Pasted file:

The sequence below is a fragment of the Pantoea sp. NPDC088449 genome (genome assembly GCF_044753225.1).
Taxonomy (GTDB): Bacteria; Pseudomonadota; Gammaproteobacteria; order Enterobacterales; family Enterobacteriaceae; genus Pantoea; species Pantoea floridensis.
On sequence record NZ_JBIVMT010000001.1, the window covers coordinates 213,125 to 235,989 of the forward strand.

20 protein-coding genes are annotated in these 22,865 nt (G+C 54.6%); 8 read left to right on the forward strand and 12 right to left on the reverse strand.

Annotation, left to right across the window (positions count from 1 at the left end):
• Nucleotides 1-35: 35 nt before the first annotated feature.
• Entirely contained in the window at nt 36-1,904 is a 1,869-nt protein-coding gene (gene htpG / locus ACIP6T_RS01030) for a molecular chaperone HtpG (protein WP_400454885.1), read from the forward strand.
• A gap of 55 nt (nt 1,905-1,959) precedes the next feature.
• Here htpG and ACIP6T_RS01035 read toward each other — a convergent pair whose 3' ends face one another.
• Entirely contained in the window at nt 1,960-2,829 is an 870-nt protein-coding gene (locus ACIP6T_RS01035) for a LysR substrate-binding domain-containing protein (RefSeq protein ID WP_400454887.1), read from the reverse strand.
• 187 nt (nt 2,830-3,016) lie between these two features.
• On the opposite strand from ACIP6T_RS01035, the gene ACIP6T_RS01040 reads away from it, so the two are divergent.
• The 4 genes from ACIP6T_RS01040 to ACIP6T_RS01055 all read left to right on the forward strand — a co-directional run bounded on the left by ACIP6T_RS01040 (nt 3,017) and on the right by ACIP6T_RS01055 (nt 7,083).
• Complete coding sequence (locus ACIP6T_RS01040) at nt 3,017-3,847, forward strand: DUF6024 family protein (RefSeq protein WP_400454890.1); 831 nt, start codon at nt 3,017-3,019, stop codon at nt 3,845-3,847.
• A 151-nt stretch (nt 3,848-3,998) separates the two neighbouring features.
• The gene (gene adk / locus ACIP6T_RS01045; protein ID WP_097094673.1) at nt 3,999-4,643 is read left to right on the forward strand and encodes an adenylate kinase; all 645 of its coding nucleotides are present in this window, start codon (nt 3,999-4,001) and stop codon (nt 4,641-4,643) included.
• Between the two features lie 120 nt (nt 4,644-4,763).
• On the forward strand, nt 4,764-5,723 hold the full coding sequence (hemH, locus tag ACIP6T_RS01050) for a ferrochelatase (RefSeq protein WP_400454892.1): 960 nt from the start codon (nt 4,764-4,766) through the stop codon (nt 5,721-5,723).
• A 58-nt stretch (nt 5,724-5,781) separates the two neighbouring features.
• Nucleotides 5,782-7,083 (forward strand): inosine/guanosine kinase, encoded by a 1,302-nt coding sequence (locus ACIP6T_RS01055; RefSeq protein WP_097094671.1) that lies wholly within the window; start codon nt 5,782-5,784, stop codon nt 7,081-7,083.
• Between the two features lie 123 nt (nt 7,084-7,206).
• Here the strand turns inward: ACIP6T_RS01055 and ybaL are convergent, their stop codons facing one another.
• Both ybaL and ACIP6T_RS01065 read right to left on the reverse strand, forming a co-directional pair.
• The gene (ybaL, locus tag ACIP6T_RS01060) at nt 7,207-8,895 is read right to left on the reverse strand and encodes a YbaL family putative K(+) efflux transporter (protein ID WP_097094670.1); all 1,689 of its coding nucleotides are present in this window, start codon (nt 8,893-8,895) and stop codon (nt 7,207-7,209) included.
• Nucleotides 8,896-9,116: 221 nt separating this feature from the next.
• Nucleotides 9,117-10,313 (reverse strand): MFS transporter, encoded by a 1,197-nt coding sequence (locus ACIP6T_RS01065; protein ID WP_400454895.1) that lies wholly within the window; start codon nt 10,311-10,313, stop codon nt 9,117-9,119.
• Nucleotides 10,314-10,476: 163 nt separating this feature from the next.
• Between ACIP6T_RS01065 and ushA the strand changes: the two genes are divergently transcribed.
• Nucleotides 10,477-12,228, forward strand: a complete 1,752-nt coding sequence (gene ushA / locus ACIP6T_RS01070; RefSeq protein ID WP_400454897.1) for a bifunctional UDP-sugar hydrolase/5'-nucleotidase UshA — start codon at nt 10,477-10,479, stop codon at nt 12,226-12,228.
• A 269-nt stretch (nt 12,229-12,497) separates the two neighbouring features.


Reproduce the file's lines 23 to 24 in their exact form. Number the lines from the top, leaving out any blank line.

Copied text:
• Both ybaL and ACIP6T_RS01065 read right to left on the reverse strand, forming a co-directional pair.
• The gene (ybaL, locus tag ACIP6T_RS01060) at nt 7,207-8,895 is read right to left on the reverse strand and encodes a YbaL family putative K(+) efflux transporter (protein ID WP_097094670.1); all 1,689 of its coding nucleotides are present in this window, start codon (nt 8,893-8,895) and stop codon (nt 7,207-7,209) included.